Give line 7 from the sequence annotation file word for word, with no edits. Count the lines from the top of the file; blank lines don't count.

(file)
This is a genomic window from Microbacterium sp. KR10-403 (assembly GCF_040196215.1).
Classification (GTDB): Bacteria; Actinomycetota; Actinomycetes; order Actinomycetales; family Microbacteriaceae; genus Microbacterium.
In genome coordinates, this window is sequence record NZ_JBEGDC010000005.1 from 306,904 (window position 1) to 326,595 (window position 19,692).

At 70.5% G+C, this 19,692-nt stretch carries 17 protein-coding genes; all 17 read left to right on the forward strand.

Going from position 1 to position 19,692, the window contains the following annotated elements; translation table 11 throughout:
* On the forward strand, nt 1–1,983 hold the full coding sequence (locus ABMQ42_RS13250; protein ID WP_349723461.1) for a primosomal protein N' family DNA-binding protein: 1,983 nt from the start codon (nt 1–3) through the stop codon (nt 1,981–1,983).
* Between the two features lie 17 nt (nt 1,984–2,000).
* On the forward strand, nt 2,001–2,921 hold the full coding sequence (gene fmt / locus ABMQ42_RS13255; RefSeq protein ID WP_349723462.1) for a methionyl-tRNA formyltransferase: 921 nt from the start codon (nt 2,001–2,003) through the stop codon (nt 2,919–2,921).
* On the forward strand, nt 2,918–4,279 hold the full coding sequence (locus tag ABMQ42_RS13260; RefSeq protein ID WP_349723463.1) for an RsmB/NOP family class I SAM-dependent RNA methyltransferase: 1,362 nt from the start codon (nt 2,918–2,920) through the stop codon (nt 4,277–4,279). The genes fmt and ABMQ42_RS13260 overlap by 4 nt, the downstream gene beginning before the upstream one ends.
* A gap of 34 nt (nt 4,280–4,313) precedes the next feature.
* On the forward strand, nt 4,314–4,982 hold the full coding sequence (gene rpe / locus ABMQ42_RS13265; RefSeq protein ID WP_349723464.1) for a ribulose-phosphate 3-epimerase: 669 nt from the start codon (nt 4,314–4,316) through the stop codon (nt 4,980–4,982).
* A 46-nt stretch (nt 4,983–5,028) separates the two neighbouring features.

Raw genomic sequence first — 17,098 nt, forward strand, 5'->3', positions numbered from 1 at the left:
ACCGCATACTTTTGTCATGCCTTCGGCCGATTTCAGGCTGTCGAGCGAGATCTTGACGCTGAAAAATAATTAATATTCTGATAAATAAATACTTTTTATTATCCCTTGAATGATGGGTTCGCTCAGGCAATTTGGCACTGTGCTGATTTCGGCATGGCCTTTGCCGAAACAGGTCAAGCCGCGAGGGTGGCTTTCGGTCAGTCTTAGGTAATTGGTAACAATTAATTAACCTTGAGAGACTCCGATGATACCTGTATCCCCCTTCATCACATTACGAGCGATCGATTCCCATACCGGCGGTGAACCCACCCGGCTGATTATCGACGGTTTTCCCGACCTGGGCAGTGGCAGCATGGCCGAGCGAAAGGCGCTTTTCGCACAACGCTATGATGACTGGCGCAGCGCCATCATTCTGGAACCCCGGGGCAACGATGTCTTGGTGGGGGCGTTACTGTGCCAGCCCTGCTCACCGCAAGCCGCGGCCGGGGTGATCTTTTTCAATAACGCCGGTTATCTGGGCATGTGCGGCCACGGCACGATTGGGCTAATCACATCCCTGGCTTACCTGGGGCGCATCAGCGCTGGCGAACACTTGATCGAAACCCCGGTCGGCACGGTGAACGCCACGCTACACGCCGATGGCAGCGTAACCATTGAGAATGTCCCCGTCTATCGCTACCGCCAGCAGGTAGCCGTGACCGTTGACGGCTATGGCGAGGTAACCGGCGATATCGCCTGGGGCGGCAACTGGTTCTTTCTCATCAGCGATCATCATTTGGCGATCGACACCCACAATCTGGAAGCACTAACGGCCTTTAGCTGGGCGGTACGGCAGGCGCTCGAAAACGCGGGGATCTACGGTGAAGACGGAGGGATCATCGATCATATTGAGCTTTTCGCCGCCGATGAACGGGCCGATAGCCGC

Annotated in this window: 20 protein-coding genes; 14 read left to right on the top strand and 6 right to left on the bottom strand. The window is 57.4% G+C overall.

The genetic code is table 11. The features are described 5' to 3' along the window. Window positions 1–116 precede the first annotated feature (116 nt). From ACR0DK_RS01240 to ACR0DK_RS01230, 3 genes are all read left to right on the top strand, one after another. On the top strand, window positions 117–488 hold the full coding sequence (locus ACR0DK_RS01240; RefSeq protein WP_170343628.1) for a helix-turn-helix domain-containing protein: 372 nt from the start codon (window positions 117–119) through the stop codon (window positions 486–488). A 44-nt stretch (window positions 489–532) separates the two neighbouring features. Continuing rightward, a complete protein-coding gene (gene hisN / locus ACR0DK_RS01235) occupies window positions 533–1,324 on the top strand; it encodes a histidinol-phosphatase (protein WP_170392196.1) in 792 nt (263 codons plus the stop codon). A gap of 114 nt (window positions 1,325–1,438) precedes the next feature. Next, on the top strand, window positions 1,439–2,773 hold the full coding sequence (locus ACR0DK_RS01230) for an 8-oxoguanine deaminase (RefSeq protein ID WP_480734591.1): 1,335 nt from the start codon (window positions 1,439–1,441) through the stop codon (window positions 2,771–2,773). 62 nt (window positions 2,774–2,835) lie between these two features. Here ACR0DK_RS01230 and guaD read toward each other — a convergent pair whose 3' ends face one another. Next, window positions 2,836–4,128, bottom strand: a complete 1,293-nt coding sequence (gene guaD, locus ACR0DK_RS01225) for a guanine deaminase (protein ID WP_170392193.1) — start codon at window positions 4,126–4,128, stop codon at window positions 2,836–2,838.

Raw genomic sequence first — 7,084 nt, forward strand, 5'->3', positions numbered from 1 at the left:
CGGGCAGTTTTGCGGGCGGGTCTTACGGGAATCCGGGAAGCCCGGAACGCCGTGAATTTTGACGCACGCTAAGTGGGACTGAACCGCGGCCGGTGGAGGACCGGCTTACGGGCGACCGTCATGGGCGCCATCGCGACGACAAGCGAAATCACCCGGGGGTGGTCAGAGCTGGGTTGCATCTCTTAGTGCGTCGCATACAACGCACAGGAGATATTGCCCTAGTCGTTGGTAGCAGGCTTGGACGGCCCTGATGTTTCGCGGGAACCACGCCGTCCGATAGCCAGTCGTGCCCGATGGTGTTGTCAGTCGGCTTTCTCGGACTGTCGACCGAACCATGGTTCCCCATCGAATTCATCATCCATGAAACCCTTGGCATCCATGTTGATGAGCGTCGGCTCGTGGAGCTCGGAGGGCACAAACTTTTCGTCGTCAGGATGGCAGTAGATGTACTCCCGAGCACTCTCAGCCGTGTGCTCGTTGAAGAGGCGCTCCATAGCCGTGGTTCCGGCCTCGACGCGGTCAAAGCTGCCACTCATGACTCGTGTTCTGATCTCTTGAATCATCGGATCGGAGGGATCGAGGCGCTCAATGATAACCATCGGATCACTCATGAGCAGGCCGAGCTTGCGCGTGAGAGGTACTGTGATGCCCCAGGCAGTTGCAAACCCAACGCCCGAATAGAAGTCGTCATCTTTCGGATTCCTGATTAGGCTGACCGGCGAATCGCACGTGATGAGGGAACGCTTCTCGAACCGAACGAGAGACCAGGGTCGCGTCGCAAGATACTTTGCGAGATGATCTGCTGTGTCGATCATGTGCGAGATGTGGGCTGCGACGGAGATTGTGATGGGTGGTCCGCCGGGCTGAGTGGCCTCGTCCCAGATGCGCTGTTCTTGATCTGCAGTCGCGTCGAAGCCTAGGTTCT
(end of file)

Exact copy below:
* Between the two features lie 17 nt (nt 1,984–2,000).